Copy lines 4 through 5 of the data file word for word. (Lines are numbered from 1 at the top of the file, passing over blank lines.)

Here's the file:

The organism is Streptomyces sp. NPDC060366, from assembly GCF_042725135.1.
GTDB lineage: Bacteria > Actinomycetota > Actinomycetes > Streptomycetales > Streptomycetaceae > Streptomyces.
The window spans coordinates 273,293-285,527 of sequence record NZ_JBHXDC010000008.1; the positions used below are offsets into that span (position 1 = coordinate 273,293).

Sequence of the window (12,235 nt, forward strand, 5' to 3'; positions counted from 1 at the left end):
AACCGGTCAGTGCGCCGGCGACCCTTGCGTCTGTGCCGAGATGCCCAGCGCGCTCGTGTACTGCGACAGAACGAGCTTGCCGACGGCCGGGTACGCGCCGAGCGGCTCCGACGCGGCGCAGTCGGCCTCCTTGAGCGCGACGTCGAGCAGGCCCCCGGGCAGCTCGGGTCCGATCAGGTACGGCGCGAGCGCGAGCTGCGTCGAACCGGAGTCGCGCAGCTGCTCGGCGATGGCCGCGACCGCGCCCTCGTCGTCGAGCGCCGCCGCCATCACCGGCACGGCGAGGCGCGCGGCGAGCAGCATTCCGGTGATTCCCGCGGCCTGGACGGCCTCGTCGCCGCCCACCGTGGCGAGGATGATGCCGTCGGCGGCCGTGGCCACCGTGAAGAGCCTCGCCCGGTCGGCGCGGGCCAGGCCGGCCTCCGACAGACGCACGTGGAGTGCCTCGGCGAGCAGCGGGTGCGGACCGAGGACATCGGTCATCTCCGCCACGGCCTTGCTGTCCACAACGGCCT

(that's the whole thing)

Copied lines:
Sequence of the window (12,235 nt, forward strand, 5' to 3'; positions counted from 1 at the left end):
AACCGGTCAGTGCGCCGGCGACCCTTGCGTCTGTGCCGAGATGCCCAGCGCGCTCGTGTACTGCGACAGAACGAGCTTGCCGACGGCCGGGTACGCGCCGAGCGGCTCCGACGCGGCGCAGTCGGCCTCCTTGAGCGCGACGTCGAGCAGGCCCCCGGGCAGCTCGGGTCCGATCAGGTACGGCGCGAGCGCGAGCTGCGTCGAACCGGAGTCGCGCAGCTGCTCGGCGATGGCCGCGACCGCGCCCTCGTCGTCGAGCGCCGCCGCCATCACCGGCACGGCGAGGCGCGCGGCGAGCAGCATTCCGGTGATTCCCGCGGCCTGGACGGCCTCGTCGCCGCCCACCGTGGCGAGGATGATGCCGTCGGCGGCCGTGGCCACCGTGAAGAGCCTCGCCCGGTCGGCGCGGGCCAGGCCGGCCTCCGACAGACGCACGTGGAGTGCCTCGGCGAGCAGCGGGTGCGGACCGAGGACATCGGTCATCTCCGCCACGGCCTTGCTGTCCACAACGGCCT